Government Affairs

Lien Bill

The New York City Hospitality Alliance – representing restaurants, bars, destination hotels and industry suppliers across the five boroughs – opposes S2232/A5501, which would allow employees to file personal liens against business owners solely upon the allegation of a wage dispute, allow the state to place liens on property on behalf of claimants and make shareholders in limited liability companies personally liable for wage claims.  While the Alliance takes the issue of wage theft extremely seriously – and recognizes the proposal’s positive intentions – the bill as drafted would have serious negative consequences on small businesses and employment in New York State.  As drafted, S2232/A5501 would:


·       Allow any disgruntled employee to file a lien on his current or former employer and its owners based on the employee’s mere allegations;


·       Freeze credit on small businesses, because as soon as a lien is filed banks won’t extend credit; 


·       Dissuade employers from incorporating or creating LLCs in New York;


·       Actually encourage unscrupulous employers to create shell companies to make it difficult for any individual to find out who the real owner is (which is obviously a truly unintended consequence);


·       Create additional costs and burdens on employers because even if the employer prevails in the lawsuit, it will have to undertake additional costs to have the lien removed;


·       Decrease the number of investors that businesses can turn to, because the investors may not want to risk their assets or a lien in the event an employee claim that wages were not properly paid;


·       Give employees/unions total leverage in any negotiations with the employer because employees/unions could threaten wage claims and leveling liens on employers;


·       Increase bankruptcies by employers and individuals in order to get rid of the liens;


·       Encourage employees to greatly exaggerate their claims because they can assert larger liens by doing so;


·       And even put first-line managers and other middle class individuals at risk of financial ruin because such individuals are “employers” under state and federal law and employees could assert liens on their assets.


Wage and hour issues are taken seriously by the NYC Hospitality Alliance and our members and we have worked collaboratively with the NYS Department of Labor to ensure that existing laws and regulations both adequately protect employees andemployers and are effectively enforced.  This proposal has far too many potential negative consequences for small businesses in New York State – with no compelling rationale for such unprecedented new punitive actions – and therefore the NYC Hospitality Alliance strongly opposes this legislation.

Read Transcription of PDF Memorandum of Opposition - A628 & S579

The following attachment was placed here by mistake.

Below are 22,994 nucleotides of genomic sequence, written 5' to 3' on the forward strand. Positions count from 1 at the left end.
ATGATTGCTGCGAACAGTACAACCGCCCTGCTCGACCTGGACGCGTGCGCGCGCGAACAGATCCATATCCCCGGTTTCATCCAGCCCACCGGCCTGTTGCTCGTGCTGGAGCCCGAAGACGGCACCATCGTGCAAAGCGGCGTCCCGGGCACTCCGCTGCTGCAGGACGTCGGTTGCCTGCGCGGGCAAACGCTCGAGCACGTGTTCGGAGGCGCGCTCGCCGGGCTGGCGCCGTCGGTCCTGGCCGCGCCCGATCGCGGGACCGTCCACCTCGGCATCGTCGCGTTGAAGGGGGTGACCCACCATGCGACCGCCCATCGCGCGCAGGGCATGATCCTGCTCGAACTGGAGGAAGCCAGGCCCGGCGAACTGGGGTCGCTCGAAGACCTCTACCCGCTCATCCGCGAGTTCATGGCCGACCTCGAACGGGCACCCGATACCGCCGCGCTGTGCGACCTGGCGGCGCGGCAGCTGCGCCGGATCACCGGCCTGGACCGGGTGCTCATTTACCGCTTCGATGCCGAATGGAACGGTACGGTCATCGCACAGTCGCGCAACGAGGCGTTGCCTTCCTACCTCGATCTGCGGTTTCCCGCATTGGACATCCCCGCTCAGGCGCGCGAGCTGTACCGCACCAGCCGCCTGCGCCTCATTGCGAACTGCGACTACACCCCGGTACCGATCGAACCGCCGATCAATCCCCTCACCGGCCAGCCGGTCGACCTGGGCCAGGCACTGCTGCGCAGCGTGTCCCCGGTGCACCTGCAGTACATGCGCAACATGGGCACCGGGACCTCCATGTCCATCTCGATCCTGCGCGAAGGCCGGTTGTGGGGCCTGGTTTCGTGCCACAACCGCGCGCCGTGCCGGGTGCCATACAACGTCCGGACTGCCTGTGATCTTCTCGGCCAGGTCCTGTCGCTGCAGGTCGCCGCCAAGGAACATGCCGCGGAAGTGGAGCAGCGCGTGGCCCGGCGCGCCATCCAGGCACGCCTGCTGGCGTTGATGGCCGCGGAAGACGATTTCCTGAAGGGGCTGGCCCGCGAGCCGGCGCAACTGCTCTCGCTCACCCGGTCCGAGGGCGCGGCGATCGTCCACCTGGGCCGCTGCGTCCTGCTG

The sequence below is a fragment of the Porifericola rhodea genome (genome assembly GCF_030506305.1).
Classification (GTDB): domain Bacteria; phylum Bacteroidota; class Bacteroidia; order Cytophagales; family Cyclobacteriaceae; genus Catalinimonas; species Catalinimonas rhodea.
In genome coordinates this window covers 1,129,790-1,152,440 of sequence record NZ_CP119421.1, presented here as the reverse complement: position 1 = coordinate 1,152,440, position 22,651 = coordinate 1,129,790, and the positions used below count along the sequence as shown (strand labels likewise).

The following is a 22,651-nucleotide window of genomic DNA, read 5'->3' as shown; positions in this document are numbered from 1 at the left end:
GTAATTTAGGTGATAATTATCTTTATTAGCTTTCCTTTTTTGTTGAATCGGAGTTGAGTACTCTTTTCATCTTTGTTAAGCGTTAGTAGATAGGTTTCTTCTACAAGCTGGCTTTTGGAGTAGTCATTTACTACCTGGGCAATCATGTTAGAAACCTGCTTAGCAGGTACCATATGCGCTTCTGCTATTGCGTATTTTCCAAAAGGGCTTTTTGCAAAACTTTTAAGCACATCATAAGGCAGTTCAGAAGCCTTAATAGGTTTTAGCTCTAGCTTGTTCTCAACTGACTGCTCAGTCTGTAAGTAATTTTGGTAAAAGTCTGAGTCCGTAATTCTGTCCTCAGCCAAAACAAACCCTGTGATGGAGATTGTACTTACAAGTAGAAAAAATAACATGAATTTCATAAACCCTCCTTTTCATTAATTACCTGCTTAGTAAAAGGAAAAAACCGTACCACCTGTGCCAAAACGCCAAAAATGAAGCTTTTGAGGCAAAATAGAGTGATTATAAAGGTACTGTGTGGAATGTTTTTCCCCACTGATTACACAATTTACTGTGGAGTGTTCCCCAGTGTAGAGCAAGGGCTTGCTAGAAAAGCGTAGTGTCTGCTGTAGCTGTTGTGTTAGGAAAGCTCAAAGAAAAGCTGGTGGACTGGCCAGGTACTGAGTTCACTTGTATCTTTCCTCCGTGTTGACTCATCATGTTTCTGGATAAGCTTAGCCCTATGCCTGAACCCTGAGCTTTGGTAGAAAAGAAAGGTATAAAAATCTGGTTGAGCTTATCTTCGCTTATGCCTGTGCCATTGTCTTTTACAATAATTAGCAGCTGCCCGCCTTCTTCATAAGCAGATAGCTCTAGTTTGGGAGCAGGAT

ALLIANCE MEMORANDUM OF OPPOSITION A628 (Rosenthal) / S579 (Peralta) Relates to allegations of wage theft STATUS: On Assembly floor calendar for 01/30/2017 The New York City Hospitality Alliance — representing restaurants, bars, destination hotels and industry suppliers across the five boroughs — opposes S579/A628, which would allow employees to file personal liens against business owners solely upon the allegation of a wage dispute, allow the state to place liens on property on behalf of claimants and make shareholders in limited liability companies personally liable for wage claims. While the Alliance takes the issue of wage theft extremely seriously — and recognizes the proposal's positive intentions — the bill as drafted would have serious negative consequences on small businesses and employment in New York State. As drafted, 5579/A628 would: • Allow any disgruntled employee to file a lien on his current or former employer and its owners based on the employee's mere allegations; • Freeze credit on small businesses, because as soon as a lien is filed banks won't extend credit; • Dissuade employers from incorporating or creating LLCs in New York; • Actually encourage unscrupulous employers to create shell companies to make it difficult for any individual to find out who the real owner is (which is obviously a truly unintended consequence); • Create additional costs and burdens on employers because even if the employer prevails in the lawsuit, it will have to undertake additional costs to have the lien removed; • Decrease the number of investors that businesses can turn to, because the investors may not want to risk their assets or a lien in the event an employee claim that wages were not properly paid; • Give employees/unions total leverage in any negotiations with the employer because employees/unions could threaten wage claims and leveling liens on employers; • Increase bankruptcies by employers and individuals in order to get rid of the liens; • Encourage employees to greatly exaggerate their claims because they can assert larger liens by doing so; • And even put first-line managers and other middle class individuals at risk of financial ruin because such individuals are "employers" under state and federal law and employees could assert liens on their assets. Wage and hour issues are taken seriously by the NYC Hospitality Alliance and our members and we have worked collaboratively with the NYS Department of Labor to ensure that existing laws and regulations both adequately protect employees and employers and are effectively enforced. This proposal has far too many potential negative consequences for small businesses in New York State — with no compelling rationale for such unprecedented new punitive actions — and therefore the NYC Hospitality Alliance strongly opposes this legislation. ABOUT THE NYC HOSPITALITY ALLIANCE The New York City Hospitality Alliance is a broad-based membership association founded in 2012 to foster the growth and vitality of the industry that has made New York City the Hospitality Capital of the World. It is the first association ever formed in New York City representing all facets of this diverse industry: restaurants, bars, lounges, destination hotels and major industry suppliers. Through the support and involvement of its members, The Alliance is committed to advancing -- with a clear and unified voice -- an agenda focused on opportunity, economic investment and job creation. Advocating on behalf of our members at all levels of government, The Alliance supports pro-growth public policy, encourages investment in and promotion of NYC's hospitality industry, and evaluates the development, implementation and fairness of relevant government regulations. Should you have any questions about the NYC Hospitality Alliance's position, please call Executive Director Andrew Rigie at 646-532-2756 or our lobbyists, Yoswein New York, Inc., at 212-233-5700.